A large number of birds can also lead to an attraction of other pests and insects, as insects such as fleas are attracted to their nests and roosting areas.
Their constant fouling and tendency to carry diseases such as E.Coli and Salmonella will provide additional health risks also.
Birds can also spread airborne based diseases and illnesses, putting anyone in the vicinity of them at risk.
Ornithosis can be spread via the air incredibly easily and can cause fever, headaches, and pneumonia in some severe cases.
This can be spread by inhaling dust containing contaminated elements such as faeces and feathers from infected birds. Of course, this is only one disease among many.
Damage to property and housing is regularly caused by birds and their faeces. Beyond causing tiling damage when landing, and blocking gutters when roosting, the unsightly droppings we're accustomed to seeing cause more issues than you realise.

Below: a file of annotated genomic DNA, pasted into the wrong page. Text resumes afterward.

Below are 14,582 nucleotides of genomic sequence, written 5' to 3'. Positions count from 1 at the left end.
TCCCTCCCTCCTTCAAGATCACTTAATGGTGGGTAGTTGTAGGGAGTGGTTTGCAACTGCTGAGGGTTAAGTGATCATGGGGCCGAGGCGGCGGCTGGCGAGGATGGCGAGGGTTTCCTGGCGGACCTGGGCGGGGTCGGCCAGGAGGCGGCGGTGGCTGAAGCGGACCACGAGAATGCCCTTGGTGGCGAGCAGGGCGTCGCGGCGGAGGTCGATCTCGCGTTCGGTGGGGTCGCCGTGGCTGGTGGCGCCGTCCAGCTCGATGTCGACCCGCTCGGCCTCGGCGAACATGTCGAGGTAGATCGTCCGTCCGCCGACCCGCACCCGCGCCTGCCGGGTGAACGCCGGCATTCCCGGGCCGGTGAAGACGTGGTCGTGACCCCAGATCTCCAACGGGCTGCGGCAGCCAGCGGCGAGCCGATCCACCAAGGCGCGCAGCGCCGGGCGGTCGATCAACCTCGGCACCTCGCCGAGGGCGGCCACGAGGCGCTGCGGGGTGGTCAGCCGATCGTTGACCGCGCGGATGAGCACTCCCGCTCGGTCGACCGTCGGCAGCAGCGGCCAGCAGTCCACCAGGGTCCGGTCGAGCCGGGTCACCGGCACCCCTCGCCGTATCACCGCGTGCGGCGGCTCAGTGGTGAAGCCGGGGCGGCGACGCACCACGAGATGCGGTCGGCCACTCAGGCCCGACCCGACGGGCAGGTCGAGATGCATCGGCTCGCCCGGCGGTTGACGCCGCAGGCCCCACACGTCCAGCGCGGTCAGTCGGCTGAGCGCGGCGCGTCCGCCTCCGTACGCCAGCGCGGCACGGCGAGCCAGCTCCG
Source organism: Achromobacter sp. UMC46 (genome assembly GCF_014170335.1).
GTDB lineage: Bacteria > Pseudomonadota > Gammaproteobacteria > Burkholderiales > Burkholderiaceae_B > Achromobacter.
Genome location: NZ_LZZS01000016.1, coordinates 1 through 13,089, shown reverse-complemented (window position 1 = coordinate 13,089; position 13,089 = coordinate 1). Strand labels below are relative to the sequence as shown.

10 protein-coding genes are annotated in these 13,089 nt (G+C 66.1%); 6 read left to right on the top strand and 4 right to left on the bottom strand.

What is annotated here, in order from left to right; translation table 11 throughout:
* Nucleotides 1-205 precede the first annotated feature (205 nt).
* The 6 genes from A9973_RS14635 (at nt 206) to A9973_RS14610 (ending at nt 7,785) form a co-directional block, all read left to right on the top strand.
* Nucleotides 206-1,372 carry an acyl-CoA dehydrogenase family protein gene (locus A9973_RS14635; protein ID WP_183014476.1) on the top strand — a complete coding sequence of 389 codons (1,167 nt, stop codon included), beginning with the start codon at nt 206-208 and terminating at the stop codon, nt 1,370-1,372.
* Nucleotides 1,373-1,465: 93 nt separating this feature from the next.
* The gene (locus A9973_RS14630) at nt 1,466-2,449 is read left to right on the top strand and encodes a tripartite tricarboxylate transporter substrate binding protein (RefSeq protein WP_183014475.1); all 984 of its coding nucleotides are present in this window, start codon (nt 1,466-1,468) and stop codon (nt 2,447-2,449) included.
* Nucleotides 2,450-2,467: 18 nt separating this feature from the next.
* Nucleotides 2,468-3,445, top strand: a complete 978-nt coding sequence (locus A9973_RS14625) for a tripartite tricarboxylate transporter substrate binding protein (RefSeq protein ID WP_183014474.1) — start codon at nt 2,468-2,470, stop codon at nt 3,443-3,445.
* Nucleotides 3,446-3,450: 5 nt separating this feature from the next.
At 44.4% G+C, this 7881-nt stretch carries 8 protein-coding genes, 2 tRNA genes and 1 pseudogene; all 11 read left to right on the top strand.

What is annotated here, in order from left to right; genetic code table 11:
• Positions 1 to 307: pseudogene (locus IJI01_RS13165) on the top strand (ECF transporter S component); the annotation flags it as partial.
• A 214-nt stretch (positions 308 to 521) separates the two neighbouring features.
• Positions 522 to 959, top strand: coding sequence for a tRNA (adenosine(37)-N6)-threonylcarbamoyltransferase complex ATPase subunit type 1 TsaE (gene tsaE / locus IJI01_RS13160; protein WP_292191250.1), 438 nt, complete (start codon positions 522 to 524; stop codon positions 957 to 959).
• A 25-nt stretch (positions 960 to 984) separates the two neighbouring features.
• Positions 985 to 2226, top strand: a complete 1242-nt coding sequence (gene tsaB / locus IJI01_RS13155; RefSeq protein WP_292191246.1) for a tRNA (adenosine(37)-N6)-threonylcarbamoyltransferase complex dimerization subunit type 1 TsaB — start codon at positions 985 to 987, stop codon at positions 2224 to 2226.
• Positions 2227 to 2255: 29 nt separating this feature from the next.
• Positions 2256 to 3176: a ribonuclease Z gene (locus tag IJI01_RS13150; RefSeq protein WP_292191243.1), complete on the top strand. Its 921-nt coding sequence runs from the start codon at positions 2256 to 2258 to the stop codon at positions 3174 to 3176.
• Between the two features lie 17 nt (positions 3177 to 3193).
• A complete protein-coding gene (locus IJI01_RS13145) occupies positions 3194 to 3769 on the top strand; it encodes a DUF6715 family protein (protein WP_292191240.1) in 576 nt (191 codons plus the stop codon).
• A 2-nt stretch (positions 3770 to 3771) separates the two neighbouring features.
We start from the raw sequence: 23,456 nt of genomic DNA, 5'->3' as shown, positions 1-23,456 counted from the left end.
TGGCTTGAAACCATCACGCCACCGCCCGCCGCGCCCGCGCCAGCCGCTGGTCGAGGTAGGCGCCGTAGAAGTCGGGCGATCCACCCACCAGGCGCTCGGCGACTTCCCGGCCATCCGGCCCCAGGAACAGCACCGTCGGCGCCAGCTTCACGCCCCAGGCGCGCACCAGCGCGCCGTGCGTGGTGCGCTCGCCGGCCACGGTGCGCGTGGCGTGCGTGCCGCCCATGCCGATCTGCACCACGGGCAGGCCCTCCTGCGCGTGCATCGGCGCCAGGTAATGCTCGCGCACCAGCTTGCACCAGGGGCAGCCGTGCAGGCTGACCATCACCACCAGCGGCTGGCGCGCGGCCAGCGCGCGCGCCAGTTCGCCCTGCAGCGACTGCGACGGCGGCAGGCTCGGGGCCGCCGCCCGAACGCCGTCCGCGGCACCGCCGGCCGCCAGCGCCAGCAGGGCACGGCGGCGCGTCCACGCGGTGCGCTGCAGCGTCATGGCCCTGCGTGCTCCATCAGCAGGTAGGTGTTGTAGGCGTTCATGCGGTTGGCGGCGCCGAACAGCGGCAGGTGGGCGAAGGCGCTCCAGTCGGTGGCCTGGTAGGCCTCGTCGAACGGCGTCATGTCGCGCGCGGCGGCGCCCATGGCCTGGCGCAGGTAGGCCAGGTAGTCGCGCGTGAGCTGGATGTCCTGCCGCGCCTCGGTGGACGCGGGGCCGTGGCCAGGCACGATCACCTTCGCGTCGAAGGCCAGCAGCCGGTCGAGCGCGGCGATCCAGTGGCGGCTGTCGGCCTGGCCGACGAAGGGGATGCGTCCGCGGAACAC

Bird droppings contain a percentage of uric acid and can therefore dissolve certain materials on your house.
The paintwork, metal, and open stone can all be damaged over time by birds, and this is only worsened on older properties and company warehouses.
The same issue happens to our cars too, as pigeons and other species will collect around where humans are and in parking areas, especially due to their secluded and covered nature.
This means they have free range over your car, and the acid within the faeces can lead to paintwork damage.
However, corrosion isn't where the problem stops, as water leaks and damp spreading have been known to cause flooding within buildings, all due to constant bird droppings. The same can happen when a gutter can flood due to birds such as house sparrows and starlings.
They will make their nests in our gutters and on top of downpipes, which can cause flooding down the side of your building, sometimes causing deep, structural issues that will be expensive and difficult to repair.
Of course, the opposite problem can also happen in the form of fires. Birds nests are typically made of flammable items, like grass, branches, feathers, and sometimes moss. If a nest has been made in a gutter, for example, and is within range of either electrical equipment or throwing range of a smokers area, then a fire can easily break out and cause damage to the building and humans.